NEW JERSEY – Once word spread about a vaccine being made available at the end of 2020, there was a collective sigh of relief. But it came with a challenge. How do you vaccinate millions of people?
Health officials broke down the populace into phases based on how likely they are to come into contact with the virus, how severe the virus is to that particular group, and how necessary an occupation is to society. This is why health workers and those who live in long-term care like nursing homes were in the first phase.
This was coined Phase 1A. It includes paid and unpaid health care workers. For example, doctors, custodial workers, and volunteers who work at a hospital would be in this group. It is described as those with “potential for direct or indirect exposure to patients or infectious materials as well as residents and staff of long-term congregate settings.”
These began on December 15. Those living and working at more than 500 long-term care facilities and homes for veterans were scheduled for vaccinations through the beginning of February.
As of January 7, the state also allowed police officers and firefighters to sign up for vaccinations. They are usually Phase 1B, but the vaccination schedule was opened to them as well. This includes volunteer firefighters.
The rest of Phase 1B includes seniors 75 and older and essential workers.
Phase 1C includes other essential workers, adults 65 and over, and persons aged 16-64 with medical conditions that increase the risk for severe COVID-19 as defined by the Centers for Disease Control. This phase has yet to be finalized. It will be informed by the U.S. Department of Homeland Security’s Cybersecurity and Infrastructure Security Agency (CISA) “Essential Critical Infrastructure Workforce” advisory list, ACIP recommendations, and recommendations of the NJDOH COVID-19 Professional Advisory Committee.
After this, is the general public. They are all in Phase 2.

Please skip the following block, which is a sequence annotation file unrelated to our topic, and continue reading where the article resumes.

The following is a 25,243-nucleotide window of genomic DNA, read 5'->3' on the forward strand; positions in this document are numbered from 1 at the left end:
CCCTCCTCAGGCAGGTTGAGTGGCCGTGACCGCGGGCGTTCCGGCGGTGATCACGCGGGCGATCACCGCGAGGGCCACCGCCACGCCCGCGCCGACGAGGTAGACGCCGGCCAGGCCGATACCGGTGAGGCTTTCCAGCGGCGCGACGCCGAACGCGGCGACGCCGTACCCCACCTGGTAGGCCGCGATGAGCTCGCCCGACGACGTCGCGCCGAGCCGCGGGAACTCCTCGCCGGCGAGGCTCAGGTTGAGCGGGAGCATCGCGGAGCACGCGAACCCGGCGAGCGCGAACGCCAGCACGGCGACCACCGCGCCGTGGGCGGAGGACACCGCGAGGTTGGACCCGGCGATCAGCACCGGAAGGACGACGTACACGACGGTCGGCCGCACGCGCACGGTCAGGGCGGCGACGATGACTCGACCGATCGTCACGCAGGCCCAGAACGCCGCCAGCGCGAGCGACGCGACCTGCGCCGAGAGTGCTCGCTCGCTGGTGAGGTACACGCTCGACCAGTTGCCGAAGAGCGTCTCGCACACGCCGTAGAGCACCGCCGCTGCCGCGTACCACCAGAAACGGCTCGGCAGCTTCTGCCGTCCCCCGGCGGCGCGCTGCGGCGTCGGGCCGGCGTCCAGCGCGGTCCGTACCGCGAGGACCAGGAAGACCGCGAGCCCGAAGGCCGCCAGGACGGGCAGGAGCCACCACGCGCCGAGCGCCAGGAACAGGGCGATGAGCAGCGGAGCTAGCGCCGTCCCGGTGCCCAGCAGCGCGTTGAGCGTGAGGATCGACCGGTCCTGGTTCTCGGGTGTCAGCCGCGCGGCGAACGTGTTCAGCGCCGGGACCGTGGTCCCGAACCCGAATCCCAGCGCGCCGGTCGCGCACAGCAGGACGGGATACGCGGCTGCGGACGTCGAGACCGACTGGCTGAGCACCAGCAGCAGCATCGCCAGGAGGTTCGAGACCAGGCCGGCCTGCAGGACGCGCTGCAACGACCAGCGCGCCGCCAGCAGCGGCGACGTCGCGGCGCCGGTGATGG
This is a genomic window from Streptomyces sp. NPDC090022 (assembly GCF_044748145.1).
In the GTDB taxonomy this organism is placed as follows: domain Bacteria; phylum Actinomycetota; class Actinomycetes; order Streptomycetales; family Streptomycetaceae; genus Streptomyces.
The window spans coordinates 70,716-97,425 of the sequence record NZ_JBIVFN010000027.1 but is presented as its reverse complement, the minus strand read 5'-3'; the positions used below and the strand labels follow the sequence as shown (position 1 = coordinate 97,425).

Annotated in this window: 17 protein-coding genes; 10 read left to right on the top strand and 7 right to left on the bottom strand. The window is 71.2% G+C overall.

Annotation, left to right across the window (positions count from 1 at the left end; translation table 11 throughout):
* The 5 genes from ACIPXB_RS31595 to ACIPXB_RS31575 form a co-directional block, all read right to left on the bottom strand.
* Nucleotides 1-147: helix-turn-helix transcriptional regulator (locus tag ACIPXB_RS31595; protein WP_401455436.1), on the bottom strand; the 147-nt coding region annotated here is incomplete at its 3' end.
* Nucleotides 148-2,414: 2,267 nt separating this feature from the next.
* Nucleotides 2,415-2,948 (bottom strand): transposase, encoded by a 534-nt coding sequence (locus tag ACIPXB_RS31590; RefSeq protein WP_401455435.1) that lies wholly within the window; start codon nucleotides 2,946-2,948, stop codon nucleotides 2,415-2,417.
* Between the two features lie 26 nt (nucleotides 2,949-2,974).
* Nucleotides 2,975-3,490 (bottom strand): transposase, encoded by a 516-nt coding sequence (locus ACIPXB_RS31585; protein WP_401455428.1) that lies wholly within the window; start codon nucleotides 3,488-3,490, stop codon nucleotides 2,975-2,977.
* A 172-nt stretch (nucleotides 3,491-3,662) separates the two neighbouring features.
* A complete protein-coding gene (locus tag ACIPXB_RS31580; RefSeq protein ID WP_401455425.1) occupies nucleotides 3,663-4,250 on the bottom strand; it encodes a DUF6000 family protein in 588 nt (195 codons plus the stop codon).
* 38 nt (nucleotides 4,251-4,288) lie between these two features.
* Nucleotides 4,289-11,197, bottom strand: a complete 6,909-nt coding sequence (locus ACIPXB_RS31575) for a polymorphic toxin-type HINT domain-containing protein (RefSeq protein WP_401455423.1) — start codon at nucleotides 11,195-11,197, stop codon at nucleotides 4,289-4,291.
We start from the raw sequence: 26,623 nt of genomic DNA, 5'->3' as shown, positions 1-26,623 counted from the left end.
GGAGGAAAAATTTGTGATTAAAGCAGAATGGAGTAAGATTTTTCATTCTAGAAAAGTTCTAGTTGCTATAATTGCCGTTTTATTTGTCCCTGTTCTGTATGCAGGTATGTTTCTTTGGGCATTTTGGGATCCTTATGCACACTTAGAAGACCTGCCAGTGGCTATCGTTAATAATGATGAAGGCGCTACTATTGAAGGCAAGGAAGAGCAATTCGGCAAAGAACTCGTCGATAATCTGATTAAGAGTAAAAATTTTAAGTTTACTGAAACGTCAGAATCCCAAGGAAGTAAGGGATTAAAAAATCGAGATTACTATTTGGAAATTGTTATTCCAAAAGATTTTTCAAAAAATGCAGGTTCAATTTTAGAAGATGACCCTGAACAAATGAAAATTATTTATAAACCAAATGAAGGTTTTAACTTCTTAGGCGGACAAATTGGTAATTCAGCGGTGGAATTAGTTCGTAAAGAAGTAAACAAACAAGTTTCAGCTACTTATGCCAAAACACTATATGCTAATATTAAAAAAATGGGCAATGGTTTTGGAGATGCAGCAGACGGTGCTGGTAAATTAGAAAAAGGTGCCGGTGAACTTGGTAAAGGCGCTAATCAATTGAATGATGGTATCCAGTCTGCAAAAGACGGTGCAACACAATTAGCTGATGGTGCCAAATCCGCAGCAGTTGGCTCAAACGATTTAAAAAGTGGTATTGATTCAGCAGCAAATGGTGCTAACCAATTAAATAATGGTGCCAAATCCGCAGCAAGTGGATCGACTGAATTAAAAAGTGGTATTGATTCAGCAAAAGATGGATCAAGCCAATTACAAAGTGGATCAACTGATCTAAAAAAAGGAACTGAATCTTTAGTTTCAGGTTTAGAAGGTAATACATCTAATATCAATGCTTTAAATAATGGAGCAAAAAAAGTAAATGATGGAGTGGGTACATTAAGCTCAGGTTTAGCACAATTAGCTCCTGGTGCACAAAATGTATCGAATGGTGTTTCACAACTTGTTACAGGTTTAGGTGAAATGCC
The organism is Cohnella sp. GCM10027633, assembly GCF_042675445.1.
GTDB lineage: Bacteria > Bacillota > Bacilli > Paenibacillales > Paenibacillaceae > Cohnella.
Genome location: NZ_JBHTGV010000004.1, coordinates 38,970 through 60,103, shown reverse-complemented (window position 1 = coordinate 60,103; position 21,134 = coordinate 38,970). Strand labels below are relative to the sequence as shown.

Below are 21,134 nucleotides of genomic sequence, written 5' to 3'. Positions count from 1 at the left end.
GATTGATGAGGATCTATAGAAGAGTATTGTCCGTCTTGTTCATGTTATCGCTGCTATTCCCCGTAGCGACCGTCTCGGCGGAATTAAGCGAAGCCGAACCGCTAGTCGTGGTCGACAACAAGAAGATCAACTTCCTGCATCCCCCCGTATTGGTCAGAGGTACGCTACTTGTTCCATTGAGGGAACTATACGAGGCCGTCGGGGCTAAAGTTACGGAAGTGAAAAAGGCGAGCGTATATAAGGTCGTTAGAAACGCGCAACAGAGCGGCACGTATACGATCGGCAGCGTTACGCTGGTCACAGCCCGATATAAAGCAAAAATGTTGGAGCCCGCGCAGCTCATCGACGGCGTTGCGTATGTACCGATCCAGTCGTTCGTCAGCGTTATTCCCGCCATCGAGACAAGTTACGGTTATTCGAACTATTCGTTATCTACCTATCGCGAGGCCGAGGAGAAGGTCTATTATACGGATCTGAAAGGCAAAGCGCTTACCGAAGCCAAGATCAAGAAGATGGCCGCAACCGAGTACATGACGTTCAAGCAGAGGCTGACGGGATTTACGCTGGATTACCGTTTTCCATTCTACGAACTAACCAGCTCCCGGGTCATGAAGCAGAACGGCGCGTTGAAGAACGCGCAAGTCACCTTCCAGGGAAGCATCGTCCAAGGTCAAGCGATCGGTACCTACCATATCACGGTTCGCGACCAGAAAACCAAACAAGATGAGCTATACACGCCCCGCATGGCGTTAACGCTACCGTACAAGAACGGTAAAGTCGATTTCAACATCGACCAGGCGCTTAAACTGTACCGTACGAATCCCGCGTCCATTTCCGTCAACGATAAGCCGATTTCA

The State Department of Health’s goal is to vaccinate 70 percent of the adult population within six months. This amounts to 4.7 million people.
New Jersey received 400,000 vaccines in December. Of those, about 120,000 were reserved for long-term care facilities while 280,000 were provided to hospitals and community sites.
The state has not publicized a solid timeline for how they will cycle through the phases. A number of things could happen which could change any timeline, such as availability of the vaccine.
Since there are 650,000 people eligible for Phase 1A, it could be some time before Phase 1B starts.
For clarity’s sake, the phases are being listed here in the briefest way possible. Keep in mind that rules and regulations change, and some of these phases are still being defined. This information comes from the CDC:
- Phase 1A: Long term care facility residents, health care workers
- Phase 1B: People 75 or older, frontline essential workers (firefighters, police, educators, food and agriculture, manufacturing, corrections officers, post office, public transit, grocery store)
- Phase 1C: People 64-75, people 16-64 with high-risk medical conditions, other essential workers (transportation and logistics, food service, construction, finance, IT and communication, energy, media, legal, engineers, water and wastewater)
- Phase 2: All others 16 and older
- The vaccines have not been made available for the those younger than 16 yet. Testing is underway on younger age groups.
How To Register
In order to get the vaccine, some local facilities have their own registration system. Some of them even have walk-in registration. You’ll have to contact them or read their websites to learn more.
To register with the state, visit covidvaccine.nj.gov
Even if you are not in the phase to get vaccinated, you can be put on a list to be notified when the vaccine is available for you.